The shortcomings of this Tennessee football team are well documented. They have been predicted and previewed since the last season ended.
But as the Vols open training camp this week, it's worth noting that, in the second year of coach Derek Dooley's program, they are no longer at ground zero. And for all their publicized flaws, they also have strengths, especially when you compare them to their SEC East competition.
For example, the Vols are experienced in three areas where experience is especially beneficial — at quarterback and in the offensive line and secondary.
That experience is a good place to start in building toward the season opener.
Quarterback: Tyler Bray flashed his potential in the last six games of his freshman season, so it's easy to forget about the guy he replaced. Don't.
Matt Simms gives the Vols something no other team in the division has — a backup quarterback with starting experience. Those experiences include the game-winning touchdown pass in double overtime against UAB, clutch fourth-quarter play in a 16-14 loss to LSU on the road, and 19-of-31 passing for 259 yards against Florida.
When Simms got the large majority of the snaps through the first seven games, he completed 100 of 176 passes for 1,253 yards. Those are more impressive stats than either Vanderbilt starter Larry Smith or Kentucky starter Morgan Newton has compiled. They also are similar to the numbers put up by Florida quarterback John Brantley in his first seven starts last season — 129 completions in 208 attempts for 1,206 yards.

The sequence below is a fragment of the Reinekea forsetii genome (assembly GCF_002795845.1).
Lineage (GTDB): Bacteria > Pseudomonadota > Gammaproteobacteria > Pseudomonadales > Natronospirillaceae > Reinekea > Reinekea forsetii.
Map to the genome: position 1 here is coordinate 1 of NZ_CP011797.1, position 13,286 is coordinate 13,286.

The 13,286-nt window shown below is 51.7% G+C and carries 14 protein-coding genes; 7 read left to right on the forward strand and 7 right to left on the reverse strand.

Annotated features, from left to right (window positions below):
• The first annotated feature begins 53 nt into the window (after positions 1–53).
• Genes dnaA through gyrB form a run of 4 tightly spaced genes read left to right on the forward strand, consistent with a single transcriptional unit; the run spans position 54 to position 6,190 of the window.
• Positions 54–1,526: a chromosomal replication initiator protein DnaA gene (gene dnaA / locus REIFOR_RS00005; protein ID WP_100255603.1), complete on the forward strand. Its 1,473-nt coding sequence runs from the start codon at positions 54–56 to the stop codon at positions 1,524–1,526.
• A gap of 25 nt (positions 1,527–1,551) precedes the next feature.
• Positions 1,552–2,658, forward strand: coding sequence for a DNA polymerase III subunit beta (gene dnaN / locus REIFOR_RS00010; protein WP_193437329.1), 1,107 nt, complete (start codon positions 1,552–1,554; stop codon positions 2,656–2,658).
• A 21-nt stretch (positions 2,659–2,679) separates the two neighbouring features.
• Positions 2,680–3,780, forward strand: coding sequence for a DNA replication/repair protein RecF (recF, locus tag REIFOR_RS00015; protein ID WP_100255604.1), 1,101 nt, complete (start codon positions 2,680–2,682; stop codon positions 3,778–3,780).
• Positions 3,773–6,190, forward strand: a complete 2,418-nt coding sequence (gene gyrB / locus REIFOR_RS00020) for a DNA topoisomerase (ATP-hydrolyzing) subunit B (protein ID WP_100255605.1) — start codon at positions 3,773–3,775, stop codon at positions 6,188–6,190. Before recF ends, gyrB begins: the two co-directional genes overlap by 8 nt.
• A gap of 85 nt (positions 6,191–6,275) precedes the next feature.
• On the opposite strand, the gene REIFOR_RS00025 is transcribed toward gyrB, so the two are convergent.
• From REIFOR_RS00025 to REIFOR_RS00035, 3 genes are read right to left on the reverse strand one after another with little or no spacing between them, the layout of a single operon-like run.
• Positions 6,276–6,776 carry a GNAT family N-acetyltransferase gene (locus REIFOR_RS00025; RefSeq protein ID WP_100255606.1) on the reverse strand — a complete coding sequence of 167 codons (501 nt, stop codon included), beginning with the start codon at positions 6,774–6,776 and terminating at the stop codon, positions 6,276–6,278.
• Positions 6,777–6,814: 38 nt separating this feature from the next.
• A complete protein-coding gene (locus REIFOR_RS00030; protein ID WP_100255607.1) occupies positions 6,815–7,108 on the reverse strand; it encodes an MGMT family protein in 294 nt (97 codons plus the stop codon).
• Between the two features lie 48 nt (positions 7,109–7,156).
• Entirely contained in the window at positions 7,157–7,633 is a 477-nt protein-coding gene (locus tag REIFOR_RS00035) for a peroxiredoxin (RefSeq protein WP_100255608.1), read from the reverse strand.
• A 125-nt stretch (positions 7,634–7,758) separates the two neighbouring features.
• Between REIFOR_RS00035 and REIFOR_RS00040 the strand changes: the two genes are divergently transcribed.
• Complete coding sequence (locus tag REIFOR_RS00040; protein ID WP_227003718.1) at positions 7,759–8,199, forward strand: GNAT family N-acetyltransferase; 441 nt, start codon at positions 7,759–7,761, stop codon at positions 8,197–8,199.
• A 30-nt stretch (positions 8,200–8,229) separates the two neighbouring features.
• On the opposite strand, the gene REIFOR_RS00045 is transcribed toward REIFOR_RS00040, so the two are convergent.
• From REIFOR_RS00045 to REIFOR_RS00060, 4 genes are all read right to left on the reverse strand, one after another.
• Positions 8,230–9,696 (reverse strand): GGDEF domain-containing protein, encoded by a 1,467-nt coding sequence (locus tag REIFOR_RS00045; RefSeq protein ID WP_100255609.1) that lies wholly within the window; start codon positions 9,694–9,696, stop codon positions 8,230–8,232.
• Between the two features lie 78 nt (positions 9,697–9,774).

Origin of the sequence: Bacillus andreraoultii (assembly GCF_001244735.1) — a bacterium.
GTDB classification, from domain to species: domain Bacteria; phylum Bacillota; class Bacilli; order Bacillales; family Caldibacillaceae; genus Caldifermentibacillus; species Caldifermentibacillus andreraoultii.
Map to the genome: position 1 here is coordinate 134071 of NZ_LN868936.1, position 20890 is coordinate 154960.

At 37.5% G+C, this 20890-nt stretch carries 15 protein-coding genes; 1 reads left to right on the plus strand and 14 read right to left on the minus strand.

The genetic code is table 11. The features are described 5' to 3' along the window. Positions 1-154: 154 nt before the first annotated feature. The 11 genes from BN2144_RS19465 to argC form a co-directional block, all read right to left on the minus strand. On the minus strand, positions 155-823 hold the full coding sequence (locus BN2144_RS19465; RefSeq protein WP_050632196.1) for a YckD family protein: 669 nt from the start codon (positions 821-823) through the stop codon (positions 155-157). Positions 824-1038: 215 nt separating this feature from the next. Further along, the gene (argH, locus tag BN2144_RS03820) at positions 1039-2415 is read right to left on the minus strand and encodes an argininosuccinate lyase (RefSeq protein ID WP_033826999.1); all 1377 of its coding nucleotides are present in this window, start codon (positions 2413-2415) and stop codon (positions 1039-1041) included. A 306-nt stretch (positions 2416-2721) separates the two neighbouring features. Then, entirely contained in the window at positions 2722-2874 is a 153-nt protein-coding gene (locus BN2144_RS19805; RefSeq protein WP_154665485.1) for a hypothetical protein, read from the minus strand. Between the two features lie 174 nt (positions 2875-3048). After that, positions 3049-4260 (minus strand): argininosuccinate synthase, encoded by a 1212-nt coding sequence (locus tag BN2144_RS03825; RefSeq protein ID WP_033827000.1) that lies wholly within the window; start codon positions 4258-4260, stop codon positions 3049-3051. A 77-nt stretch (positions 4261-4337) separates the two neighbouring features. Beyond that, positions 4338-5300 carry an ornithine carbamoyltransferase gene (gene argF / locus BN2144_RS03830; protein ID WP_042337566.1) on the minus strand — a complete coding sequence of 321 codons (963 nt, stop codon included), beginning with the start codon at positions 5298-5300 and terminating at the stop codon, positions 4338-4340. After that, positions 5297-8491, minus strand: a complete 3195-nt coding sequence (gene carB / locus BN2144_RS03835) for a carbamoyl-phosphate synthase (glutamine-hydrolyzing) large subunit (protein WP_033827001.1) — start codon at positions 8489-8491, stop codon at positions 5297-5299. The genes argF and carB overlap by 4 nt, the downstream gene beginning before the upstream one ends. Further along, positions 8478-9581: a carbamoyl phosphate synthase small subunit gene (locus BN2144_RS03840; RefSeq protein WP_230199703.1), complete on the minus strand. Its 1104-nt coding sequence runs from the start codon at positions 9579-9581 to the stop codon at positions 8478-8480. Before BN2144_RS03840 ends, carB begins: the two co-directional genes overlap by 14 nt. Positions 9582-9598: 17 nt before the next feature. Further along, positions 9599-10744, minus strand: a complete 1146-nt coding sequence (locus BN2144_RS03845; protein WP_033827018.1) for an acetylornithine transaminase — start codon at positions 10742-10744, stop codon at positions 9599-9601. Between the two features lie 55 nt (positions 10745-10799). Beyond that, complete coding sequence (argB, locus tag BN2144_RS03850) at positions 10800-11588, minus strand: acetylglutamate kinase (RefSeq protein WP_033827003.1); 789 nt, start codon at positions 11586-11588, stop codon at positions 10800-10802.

Offensive line: UT's youth in the offensive line was a major disadvantage last season. Now, the Vols have a combination of youth and experience.
In fact, they have the most experienced offensive line in the division.
Redshirt junior tackle Dallas Thomas qualifies as the veteran in an offensive line that includes four sophomores with starting experience. Also, backup center Darin Gooch started six games last season, and Dooley has further bolstered his depth with a recruiting class that includes Notre Dame transfer Alex Bullard and high school All-American Marcus Jackson.
Secondary: The return of safety Janzen Jackson, who missed the spring to deal with personal issues, makes this the strongest, most experienced sector of the defense.
Jackson, who made the SEC's preseason second team, is one of six defensive backs who have started at least six games.
Prentiss Waggner, who made second-team All-SEC last season, is experienced at both safety and cornerback. And he's listed as a backup on the preseason depth chart.
Cornerback Art Evans, who has 18 career starts, also is listed as a reserve. Another backup, cornerback Eric Gordon, has started six games.
Despite all that experience, the Vols have only two seniors as starters or backups — Evans and cornerback Anthony Anderson, who has one career start. They also will add several heralded recruits to the secondary, including junior college transfer Byron Moore.
So, as experienced as they are in the offensive line and secondary, they will be even more experienced next fall. And by then, their shortcomings won't be as evident.